Barbareño language

Native to California
Region Santa Barbara, Santa Ynez
Extinct 1965, with the death of Mary Yee[1]
  • Southern

    • Central
      • Barbareño
Language codes
ISO 639-3 Either:
boi  Barbareño
inz  Ineseño
Glottolog barb1263  (Barbareno)[2]
ines1240  (Ineseno)[3]

Barbareño is one of the extinct Chumashan languages, a group of Native American languages, which was spoken in the area of Santa Barbara, California. The closely related Ineseño may have been a dialect of the same language. Barbareño became extinct in 1965 with the death of Mary Yee.[1]

Language revitalization

As of 2013, the Barbareno Chumash Council is engaged in ongoing efforts to revive the language. Two of its members are language apprentices and teachers.[4][5] Wishtoyo Chumash Village, in Malibu, California, announced the opening of its Šmuwič Language School in 2010.[6][7]

The Ineseño community now call their language Samala. In 2008 Richard Applegate compiled a grammar and dictionary of Ineseño based on Harrington's work in the early 1900s with one of the last fluent speakers, Maria Solares.[8] Applegate and Nakia Zavalla, Cultural Director for the Santa Ynez Band of Chumash and a descendant of Solares, have begun an effort to revitalize the language. Applegate began teaching Ineseño in 2003, and Zavalla has started an immersion-based language apprentice program.[9] As of 2008, Applegate had five students, though none had reached fluency.[10]



Barbareño consonant phonemes
Bilabial Alveolar Postalveolar/
Velar Uvular Glottal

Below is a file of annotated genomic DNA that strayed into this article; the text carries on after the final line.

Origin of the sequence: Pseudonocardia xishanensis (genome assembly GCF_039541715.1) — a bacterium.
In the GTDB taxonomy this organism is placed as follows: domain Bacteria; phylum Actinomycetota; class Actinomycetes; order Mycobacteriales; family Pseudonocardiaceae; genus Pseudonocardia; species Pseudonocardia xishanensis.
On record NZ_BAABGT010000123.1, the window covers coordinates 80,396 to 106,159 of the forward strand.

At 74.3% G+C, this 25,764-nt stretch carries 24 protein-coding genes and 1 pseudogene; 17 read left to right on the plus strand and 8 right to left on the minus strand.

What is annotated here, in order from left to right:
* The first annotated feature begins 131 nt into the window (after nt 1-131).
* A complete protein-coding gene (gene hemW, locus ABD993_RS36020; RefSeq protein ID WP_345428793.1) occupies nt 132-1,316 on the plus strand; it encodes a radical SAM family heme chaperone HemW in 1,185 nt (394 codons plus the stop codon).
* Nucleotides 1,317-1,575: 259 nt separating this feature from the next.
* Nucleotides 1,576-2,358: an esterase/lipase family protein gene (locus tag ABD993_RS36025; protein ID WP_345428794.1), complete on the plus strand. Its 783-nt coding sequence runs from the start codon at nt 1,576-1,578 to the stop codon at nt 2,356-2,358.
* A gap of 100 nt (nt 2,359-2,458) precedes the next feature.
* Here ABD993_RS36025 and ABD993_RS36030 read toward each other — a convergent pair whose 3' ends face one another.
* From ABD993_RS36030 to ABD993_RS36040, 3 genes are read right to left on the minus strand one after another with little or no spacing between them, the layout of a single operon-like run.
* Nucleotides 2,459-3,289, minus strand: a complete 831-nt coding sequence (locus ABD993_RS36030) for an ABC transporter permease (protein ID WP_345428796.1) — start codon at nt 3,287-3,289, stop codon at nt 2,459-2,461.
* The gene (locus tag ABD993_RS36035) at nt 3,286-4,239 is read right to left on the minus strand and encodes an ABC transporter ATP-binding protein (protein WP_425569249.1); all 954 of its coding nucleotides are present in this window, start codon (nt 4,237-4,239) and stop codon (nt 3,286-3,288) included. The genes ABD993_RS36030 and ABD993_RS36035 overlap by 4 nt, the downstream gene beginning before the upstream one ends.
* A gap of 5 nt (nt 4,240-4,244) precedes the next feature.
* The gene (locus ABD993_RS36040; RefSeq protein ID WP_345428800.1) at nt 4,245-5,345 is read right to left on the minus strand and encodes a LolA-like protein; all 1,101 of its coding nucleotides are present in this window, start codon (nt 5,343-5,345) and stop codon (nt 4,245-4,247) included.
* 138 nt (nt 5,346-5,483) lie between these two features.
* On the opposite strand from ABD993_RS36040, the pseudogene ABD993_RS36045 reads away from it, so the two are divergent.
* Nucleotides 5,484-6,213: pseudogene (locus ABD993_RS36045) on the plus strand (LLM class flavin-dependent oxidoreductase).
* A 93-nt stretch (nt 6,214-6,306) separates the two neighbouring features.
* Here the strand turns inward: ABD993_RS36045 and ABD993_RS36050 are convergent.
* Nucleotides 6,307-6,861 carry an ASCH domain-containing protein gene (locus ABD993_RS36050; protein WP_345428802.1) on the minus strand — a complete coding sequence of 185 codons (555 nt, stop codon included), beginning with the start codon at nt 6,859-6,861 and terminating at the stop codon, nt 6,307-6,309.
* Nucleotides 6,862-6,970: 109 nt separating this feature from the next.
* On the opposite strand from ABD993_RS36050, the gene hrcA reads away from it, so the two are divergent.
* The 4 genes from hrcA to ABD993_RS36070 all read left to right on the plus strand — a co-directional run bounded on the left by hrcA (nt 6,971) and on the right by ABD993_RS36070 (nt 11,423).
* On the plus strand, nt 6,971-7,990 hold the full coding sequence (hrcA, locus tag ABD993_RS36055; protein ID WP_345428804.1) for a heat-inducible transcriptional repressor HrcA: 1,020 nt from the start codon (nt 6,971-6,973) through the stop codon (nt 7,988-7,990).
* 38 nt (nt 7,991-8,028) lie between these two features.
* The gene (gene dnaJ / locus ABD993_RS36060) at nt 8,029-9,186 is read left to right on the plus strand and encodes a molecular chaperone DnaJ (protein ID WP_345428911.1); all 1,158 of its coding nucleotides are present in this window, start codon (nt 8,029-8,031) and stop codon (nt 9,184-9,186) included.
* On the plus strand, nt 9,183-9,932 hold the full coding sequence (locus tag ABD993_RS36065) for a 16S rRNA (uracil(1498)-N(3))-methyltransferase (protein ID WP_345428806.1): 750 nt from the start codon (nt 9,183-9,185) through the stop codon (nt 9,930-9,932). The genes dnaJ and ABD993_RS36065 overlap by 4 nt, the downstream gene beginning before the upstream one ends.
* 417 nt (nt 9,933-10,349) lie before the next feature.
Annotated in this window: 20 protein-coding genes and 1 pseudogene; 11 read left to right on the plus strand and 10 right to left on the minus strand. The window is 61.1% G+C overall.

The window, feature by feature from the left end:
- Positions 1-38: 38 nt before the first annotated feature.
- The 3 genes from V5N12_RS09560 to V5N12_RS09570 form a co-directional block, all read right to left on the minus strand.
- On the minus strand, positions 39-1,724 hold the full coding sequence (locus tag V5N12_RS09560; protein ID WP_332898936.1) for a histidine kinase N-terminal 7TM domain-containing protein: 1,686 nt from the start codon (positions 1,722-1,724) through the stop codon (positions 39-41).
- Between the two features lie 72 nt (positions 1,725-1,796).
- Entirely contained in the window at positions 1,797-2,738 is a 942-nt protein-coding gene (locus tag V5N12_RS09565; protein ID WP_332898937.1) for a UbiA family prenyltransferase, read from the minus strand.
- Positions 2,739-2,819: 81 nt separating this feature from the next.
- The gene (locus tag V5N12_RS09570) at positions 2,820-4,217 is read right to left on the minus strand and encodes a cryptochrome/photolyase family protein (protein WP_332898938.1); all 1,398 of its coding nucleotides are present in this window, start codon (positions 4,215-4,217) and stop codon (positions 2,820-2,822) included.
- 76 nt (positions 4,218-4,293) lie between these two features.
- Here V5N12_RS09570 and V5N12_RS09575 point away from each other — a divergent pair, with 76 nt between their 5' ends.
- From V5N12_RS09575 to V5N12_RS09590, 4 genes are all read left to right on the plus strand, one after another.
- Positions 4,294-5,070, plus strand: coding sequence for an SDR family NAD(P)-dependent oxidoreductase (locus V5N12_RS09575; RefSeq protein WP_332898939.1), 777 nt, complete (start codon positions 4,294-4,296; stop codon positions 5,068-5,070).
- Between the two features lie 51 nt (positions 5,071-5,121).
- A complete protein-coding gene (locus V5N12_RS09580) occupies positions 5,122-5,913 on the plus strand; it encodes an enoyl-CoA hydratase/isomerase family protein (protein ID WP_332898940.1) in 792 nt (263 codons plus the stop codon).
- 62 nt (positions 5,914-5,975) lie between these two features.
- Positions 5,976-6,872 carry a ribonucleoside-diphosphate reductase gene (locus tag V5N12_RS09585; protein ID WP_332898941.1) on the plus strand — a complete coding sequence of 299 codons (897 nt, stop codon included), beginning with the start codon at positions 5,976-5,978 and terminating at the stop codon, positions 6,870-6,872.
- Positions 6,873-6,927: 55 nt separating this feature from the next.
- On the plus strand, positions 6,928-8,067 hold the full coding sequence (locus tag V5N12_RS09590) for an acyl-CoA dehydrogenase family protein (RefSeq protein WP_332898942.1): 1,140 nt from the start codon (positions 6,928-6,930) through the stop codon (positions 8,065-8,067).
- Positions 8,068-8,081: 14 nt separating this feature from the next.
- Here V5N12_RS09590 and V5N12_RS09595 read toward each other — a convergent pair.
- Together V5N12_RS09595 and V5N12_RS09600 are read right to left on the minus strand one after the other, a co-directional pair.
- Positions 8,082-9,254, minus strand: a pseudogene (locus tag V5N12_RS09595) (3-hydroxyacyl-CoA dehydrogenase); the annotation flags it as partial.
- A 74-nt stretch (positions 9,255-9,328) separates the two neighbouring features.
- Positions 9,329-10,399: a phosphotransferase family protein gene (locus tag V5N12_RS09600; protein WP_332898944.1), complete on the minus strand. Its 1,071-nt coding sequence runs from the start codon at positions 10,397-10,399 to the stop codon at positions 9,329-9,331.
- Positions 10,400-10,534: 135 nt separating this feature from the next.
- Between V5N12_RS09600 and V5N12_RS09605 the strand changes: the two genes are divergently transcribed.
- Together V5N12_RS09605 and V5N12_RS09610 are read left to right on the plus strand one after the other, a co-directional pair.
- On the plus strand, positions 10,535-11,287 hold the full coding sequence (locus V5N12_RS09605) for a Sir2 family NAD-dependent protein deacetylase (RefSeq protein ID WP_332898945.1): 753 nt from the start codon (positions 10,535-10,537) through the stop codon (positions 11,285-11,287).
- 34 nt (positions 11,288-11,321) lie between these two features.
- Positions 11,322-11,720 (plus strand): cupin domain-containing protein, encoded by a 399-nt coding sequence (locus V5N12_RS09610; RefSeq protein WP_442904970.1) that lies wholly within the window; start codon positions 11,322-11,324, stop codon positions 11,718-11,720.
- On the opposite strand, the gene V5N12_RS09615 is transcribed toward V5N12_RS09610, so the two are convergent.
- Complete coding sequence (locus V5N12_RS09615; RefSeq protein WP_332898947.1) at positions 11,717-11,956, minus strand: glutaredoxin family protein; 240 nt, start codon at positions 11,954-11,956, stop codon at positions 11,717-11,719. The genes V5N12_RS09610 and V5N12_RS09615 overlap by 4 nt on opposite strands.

Nasal plain m n
glottalized ˀm ˀn
Plosive plain p t k q ʔ
Affricate plain t͡s t͡ʃ
ejective t͡sʼ t͡ʃʼ
aspirated t͡sʰ t͡ʃʰ
Fricative plain s ʃ x h
ejective ʃʼ
aspirated ʃʰ
Approximant plain l j w
glottalized ˀl ˀj ˀw


Barbareño vowel phonemes
Front Central Back
Close i h u
Open e a o


  1. 1 2 Poser, William J. (2004). "On the Status of Chumash Sibilant Harmony" (PDF). Ms., University of Pennsylvania, Philadelphia. Retrieved 2010-09-22.
  2. Hammarström, Harald; Forkel, Robert; Haspelmath, Martin; Bank, Sebastian, eds. (2016). "Barbareno". Glottolog 2.7. Jena: Max Planck Institute for the Science of Human History.
  3. Hammarström, Harald; Forkel, Robert; Haspelmath, Martin; Bank, Sebastian, eds. (2016). "Ineseno". Glottolog 2.7. Jena: Max Planck Institute for the Science of Human History.
  4. "Barbareno Chumash Council". Retrieved 2013-05-08.
  5. "Funded Projects". Seventh Generation Fund for Indian Development. Retrieved 2013-05-08.
  6. "Chumash Language". Wishtoyo Foundation. Retrieved 2013-05-08.
  7. Moreno, Sarah Koyo (2011). "Our Ancestors are Happy: Chumash Language Learning at Wishtoyo". News from Native California. 24 (4). Retrieved 2013-05-08.
  8. Chawkins, Steve (2008-04-20). "Chumash recover their 'alishtaha'n: Armed with a trove of scattered notes, linguist saves ancestral tongue from brink of extinction.". Los Angeles Times. Retrieved 2013-05-07.
  9. "Bringing Back the Samala Chumash Language". Channel Islands National Park. 2010-04-08. Archived from the original on June 1, 2013. Retrieved 2013-05-07.
  10. "Chumash Dictionary Breathes Life into Moribund Language". The Santa Barbara Independent. Retrieved 2013-05-07.

External links

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